Factual. Go and see for yourself to understand what it really happening. Spend time with people who do the work. Talk to customers and suppliers to understand their concerns and frustrations.
Analytical. Look for patterns and themes. Use data to make decisions. Focus on the “critical few” and put aside the “trivial many”.
How should behaviour be influenced?
Managers and Senior Management (the “Managers of Managers”) play a significant role in enabling or disabling these critical behaviours. There are five questions every Manager should ask:
Does my team understand how they are expected to behave?
Does my team understand how the desired behaviours link to the organisations strategy?
Does my team have the skills and insights to behave in the desired way?
Does my team see role models (both from their peer group and from me) behaving in the desired way?
Does my team have the time, encouragement and support to be behave in the desired way?
Answering positively to each of these questions will greatly increase the likelihood that the desired behaviours will be embedded and sustained. Managers at all levels in the organisation should critically analyse the current situation, seek feedback and look for ways to enhance the support environment for their teams.
There are four ways that Managers can positively influence the desired behaviours:
Make Aims and Expectations clear
Managers should describe the organisations objectives and strategy to their teams in a compelling and engaging way. The need for everyone to behave in the desired way and the link between these behaviours and the organisations aims should be clear.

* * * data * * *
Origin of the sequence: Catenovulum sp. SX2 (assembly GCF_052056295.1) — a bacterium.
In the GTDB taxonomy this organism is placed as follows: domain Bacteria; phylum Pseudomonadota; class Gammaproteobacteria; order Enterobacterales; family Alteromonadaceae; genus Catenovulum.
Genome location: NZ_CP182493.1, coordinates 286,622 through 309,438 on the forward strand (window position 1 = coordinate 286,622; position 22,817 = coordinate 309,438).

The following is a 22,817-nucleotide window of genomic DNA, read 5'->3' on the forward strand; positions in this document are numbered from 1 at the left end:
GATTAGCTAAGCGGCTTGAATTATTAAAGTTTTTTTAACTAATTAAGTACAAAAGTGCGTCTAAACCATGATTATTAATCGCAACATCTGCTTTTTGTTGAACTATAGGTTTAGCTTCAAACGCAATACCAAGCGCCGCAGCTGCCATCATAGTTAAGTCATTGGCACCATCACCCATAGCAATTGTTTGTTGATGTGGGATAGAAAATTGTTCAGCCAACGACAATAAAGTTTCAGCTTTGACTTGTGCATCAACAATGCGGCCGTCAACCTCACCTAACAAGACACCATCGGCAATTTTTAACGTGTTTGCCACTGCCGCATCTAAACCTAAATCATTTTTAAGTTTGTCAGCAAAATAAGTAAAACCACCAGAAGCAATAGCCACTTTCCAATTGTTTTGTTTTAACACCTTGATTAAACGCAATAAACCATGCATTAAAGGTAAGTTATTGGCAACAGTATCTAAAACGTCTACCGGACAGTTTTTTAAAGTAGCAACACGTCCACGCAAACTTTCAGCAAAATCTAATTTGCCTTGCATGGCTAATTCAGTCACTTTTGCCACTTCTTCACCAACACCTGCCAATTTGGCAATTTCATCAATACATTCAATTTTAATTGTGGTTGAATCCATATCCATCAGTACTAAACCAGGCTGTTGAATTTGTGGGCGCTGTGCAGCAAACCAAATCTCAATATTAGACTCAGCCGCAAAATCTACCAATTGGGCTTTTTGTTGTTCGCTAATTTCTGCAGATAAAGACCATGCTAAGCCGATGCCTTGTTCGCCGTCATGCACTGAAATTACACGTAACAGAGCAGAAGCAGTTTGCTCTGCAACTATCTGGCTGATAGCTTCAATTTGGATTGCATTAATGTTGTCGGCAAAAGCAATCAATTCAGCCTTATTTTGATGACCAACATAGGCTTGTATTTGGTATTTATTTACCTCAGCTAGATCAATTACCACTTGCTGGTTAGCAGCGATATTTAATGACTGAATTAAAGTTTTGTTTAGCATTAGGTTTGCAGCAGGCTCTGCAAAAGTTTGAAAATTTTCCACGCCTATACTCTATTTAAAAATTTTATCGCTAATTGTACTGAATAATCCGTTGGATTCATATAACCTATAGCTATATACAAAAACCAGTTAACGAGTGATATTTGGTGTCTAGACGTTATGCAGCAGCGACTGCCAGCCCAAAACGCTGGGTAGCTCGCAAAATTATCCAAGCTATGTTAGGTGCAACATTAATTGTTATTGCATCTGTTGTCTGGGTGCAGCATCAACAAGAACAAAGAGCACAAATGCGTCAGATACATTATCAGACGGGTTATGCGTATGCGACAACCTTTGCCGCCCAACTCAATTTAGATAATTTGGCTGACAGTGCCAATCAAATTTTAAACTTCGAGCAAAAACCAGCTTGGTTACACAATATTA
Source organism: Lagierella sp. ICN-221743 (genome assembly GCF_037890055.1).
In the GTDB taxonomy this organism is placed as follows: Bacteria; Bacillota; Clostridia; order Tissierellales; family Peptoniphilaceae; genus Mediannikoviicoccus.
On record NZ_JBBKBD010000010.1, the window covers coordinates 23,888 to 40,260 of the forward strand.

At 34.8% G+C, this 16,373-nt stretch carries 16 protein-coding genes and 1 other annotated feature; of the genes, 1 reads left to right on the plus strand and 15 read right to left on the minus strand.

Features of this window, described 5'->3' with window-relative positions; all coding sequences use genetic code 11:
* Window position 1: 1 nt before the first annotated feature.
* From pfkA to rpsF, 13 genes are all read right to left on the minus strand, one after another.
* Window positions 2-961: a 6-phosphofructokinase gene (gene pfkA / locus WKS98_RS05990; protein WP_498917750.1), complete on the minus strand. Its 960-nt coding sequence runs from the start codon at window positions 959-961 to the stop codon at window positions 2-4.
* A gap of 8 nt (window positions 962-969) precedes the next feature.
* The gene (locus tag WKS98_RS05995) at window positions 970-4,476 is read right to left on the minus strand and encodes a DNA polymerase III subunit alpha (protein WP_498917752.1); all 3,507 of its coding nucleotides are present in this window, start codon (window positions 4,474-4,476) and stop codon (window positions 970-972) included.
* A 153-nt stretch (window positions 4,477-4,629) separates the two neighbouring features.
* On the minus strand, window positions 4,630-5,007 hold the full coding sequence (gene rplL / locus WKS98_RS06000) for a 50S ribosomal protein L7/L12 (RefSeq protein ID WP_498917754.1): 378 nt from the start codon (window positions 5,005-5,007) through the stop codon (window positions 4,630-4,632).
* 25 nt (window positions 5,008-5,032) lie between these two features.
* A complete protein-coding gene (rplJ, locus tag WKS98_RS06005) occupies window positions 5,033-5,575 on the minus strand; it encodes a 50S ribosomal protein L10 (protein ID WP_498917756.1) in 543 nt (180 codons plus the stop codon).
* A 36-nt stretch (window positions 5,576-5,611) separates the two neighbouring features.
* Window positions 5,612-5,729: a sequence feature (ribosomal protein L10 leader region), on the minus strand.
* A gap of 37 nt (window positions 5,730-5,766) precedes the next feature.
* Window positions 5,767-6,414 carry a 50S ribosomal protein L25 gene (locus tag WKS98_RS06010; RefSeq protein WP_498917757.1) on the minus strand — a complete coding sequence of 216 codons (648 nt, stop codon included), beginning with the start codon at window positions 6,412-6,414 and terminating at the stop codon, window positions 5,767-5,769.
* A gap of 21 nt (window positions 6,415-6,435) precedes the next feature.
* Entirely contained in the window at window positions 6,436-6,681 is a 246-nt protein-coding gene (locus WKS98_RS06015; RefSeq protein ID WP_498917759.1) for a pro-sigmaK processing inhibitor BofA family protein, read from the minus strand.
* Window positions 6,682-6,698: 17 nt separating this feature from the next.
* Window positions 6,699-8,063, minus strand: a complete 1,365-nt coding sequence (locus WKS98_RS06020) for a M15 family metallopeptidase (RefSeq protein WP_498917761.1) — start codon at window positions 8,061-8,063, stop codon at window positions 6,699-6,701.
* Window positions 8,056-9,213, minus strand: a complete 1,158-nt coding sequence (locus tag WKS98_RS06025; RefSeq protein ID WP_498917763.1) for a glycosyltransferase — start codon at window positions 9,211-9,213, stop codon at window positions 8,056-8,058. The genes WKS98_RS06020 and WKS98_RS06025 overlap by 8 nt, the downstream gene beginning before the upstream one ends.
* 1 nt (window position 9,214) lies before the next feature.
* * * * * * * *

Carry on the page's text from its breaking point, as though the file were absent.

Managers should look for ways to describe changes they have made to their behaviours, to personalise their “change story” and bring it to life through their own words and experiences.
Provide time and support
Team members should be given time to build understanding and mastery of the desired behaviours. They should be given feedback and time to reflect, plan and practice working in different ways. Analytical tools which highlight their behavioural preferences may be a useful way for individuals to gain further insight.
When identifying potential future leaders or developing existing team, selection and reward should be based on observed behaviours, not just technical expertise in the job itself.
Role model the new way
People will naturally emulate the behaviours of their seniors and their peers. If they see (or don’t see) these individuals behaving in the desired way it sends a clear message about what is important and valued.
Consequently, Managers should apply the desired behaviours themselves and set aside time to do the things that they in turn expect their teams to do.
Provide environmental reinforcement
Managers should find ways to “make it easy” for their teams to adopt the desired behaviours. They should be encouraged and given time to experiment with the behaviours and observation of positive behaviours should be praised.
Team members should be encouraged to share their experiences and to support one another, particularly where individuals behavioural preferences complement each other.